Art Now Gallery Guide
Preview by Mary Bergstein
April 1994 Boston
Nancy Friese's recent landscapes "Far and Near" are on exhibition at Pepper Gallery through April 23. These on-site paintings and monotypes range from the Dakota Badlands to the gardens and shrines of Japan. Friese's views of the west expand to the distance; the more remote the horizon, the more immediate and vital is the enchantment of the place. In Japan, Friese seeks nature in a radically different setting-the city garden. Here she takes a close view determined by the density and interiority of garden spaces cultivated for spirituality and refuge.
The absence of population is a constant in Friese's work. The human element in the Badlands paintings resides in the beholder, who awakens to brilliant memories of the thrill of nature. We are oddly comforted by the rolling skies, vast intervals of terrain, and the incandescent vibrato of color against color.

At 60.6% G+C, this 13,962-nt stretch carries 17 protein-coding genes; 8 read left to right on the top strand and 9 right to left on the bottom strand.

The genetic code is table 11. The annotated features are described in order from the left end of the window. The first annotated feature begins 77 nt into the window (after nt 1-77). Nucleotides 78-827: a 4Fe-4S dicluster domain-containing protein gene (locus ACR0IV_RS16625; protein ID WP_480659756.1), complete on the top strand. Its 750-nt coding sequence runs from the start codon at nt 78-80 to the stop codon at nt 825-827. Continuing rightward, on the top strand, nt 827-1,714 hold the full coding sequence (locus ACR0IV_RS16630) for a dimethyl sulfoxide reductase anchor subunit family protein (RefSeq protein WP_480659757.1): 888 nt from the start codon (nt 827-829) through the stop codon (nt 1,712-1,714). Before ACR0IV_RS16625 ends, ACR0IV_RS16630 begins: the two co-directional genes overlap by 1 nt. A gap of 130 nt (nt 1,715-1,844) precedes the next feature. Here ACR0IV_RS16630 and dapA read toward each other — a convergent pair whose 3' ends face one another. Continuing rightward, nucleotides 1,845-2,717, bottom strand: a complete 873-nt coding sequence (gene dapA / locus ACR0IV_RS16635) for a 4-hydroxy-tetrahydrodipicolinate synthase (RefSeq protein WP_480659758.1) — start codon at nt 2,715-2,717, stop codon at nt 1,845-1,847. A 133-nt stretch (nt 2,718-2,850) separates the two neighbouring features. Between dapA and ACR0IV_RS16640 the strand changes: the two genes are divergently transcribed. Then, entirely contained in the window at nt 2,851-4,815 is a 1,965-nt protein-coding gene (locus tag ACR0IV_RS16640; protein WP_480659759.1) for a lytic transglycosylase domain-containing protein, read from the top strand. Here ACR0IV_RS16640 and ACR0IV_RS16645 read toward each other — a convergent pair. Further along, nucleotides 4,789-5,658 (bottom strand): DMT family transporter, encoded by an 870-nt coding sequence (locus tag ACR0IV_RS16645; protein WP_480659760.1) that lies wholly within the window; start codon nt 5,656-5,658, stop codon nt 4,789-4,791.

In Tokyo, Friese's handling of paint and its chromatic variety quiets the wild, burnt tenor of the Badland's series. A sense of unexpected discovery occurs in meandering pathways excavated from the density of growth; horizon is glimpsed through accidental apertures. The opacity of architecture and evergreen is relieved by wayward ribbons of fronds, brittle blossoms, and views through ancient branches of sky.
Nancy Friese studied at Berkeley and Yale. The recipient of a Giverny Grant an NEA Japan Grant, she has been included in shows at Brandts Klaedefabrik in Denmark, Chrysler Museum, Everson Museum, Herbert Johnson Museum of Art, RISD Museum of Art, and Tokyo Museum of Art.